Rinse and repeat for years and you have the answer to why you’ve stopped setting goals. Or have a hard time believing you’ll ever accomplish the ones you do set. 

I know you’ve struggled in the past, but just try this one last thing and I promise it will change your life forever. I know because it changed mine. 

How One Idea Got Me Back on Track After a Big Failure

In February of 2019, I lost the first job I’d had out of college. Suddenly, I was struggling to focus on and achieve my goals. I longed for some semblance of organization as I attempted to navigate self-employment.

That’s when I discovered The 12-Week Year

The authors explain how yearly goal-setting is a recipe for disaster for the reasons I’ve mentioned above. But when you track your goals on 12-week cycles, everything improves. 

Suddenly you have four chances to start over each year with all the new motivation and enthusiasm that you get each January. Plus you never have to make excuses to put off your goals because another cycle is always just around the corner!

After applying this quarterly-goal-setting pattern to my system, I quickly lost 10 pounds, doubled my income, and got into better habits of spending quality time with my family.

It made goal-setting way easier and best of all unlocked the power of accountability. 

You can get access to the system I built around it by clicking here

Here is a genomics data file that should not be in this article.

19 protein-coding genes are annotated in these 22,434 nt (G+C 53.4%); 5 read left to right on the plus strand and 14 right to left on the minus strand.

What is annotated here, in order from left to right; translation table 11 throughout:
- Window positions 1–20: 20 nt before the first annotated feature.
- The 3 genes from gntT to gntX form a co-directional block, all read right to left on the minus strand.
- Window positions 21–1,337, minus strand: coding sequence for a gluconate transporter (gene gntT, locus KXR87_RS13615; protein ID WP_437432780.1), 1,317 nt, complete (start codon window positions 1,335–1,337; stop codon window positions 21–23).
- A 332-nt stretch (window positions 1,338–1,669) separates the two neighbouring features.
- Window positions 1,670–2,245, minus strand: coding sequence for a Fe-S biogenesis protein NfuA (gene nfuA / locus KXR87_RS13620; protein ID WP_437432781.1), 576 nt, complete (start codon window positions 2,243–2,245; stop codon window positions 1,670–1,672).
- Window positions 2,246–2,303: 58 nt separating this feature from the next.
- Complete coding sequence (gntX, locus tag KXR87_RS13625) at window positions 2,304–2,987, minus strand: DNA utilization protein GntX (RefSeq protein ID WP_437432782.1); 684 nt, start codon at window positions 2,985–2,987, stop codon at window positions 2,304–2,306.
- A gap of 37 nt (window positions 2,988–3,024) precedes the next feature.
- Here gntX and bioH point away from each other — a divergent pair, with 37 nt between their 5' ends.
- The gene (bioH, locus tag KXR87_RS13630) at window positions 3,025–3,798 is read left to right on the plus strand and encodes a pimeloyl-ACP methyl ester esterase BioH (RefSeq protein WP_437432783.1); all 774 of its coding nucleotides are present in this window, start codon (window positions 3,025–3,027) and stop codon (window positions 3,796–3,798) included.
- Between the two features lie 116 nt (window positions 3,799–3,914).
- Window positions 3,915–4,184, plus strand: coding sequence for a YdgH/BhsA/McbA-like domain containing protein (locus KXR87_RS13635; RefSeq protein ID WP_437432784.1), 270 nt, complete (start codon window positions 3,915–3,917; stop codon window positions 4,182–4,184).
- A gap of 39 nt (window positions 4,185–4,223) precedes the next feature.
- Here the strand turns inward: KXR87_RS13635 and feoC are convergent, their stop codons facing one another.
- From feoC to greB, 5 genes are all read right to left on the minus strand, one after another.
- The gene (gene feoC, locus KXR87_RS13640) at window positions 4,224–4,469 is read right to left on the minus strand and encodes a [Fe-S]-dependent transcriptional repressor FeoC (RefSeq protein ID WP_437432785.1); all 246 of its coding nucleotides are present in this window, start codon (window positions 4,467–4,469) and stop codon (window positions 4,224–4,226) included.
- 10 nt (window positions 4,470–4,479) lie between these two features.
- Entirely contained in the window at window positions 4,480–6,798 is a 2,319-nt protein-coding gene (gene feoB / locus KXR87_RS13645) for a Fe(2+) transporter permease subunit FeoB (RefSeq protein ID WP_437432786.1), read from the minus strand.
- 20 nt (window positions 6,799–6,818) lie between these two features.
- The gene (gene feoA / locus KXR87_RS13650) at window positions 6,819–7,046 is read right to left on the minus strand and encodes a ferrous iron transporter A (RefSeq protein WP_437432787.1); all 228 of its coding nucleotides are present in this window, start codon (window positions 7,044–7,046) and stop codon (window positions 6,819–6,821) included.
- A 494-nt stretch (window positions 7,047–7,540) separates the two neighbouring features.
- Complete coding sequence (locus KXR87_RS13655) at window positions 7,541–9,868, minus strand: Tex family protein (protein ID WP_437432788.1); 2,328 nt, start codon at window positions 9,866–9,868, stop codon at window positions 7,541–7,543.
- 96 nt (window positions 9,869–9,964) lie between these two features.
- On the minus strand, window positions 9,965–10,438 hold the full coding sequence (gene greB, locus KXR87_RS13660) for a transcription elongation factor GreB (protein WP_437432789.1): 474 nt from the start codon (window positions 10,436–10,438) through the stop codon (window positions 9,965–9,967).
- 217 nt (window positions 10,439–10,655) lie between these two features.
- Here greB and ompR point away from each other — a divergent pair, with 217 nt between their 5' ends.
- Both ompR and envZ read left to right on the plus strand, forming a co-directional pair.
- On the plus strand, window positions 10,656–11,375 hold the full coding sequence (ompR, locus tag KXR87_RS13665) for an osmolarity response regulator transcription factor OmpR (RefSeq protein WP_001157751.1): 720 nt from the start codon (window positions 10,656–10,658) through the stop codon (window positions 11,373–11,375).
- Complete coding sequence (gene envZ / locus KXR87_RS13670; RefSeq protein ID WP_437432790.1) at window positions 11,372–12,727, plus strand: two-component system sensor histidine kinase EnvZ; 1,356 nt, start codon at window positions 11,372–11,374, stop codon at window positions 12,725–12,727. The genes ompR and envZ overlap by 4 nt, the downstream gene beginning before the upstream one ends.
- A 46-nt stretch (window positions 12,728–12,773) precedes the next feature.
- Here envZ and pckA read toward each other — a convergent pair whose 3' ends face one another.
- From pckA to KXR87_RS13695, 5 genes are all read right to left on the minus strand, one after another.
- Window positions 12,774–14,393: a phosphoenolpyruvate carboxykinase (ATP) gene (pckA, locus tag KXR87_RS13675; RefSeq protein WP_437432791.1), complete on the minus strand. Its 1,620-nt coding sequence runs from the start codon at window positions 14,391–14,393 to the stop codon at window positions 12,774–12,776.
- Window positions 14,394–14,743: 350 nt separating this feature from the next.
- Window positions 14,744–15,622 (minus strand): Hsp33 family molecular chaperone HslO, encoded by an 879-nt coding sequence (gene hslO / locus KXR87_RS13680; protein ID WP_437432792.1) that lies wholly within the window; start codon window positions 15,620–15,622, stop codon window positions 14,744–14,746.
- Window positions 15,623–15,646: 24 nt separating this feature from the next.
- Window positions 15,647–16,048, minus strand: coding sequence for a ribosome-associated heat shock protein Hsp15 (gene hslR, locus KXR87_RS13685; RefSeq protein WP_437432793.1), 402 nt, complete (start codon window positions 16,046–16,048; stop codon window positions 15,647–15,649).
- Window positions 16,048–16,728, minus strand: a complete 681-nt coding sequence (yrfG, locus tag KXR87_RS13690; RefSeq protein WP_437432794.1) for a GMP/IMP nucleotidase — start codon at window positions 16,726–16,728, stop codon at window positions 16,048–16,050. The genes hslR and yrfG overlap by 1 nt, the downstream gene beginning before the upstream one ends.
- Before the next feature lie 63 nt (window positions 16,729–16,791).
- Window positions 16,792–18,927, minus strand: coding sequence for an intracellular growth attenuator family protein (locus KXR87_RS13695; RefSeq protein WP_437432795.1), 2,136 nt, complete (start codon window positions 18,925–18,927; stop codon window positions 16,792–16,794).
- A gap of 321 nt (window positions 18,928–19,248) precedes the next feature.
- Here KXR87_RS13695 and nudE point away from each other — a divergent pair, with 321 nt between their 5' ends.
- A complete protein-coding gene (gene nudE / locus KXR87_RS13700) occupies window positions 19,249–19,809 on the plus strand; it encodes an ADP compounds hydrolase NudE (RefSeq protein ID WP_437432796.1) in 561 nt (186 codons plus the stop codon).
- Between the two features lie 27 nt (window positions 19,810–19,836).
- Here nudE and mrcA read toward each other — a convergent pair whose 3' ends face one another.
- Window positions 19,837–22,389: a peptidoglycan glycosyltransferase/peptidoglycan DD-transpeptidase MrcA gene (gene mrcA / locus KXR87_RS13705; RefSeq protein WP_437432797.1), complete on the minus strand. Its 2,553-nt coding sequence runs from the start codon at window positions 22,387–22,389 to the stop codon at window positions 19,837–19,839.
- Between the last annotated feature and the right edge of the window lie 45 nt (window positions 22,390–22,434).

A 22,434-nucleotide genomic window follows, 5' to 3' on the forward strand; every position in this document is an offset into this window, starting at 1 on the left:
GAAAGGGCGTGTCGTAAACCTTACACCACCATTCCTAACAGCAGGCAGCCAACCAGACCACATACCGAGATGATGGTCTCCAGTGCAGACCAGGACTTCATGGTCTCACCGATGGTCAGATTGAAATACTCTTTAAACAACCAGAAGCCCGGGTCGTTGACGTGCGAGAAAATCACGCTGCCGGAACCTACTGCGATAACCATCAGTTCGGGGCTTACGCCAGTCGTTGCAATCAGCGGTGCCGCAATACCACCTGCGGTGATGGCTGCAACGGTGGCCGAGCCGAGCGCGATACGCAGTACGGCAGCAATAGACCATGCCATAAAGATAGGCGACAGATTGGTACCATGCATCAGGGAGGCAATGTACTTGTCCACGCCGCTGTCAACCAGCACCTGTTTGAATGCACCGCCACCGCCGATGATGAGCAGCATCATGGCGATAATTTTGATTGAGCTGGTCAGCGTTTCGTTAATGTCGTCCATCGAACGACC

Here’s a sneak peek of it:

Quarterly Planning Template

It’s a system that will give you a place to monitor your longer-term identity and vision for your life, track those with quarterly goals, and break those down further into weekly and daily indicators for success. 

Let’s Wrap This Up So You Can Get Goal-Setting!

How does it feel to know that you are now an expert at goal-setting?!

You’ve got your four goals to enable you to stay balanced and avoid getting overwhelmed.

You know how to go four levels deep with them to unlock the power of your deepest motivations and desires.

You’re ready to start tracking them on a four quarters per year schedule instead of yearly to utilize the potential in regular accountability.

And below, you can get access to my custom-made spreadsheet that will give you a place to input and work on all of your goals with this system as part of the Goal Engineering Starter Kit.

I’m confident that with these steps, you’re going to find yourself accomplishing your most exciting dreams and more in no time! 

If you want to talk goals or let me know how yours are going, feel free to shoot me a message at I would love to hear from you!

Good luck and happy goal-setting!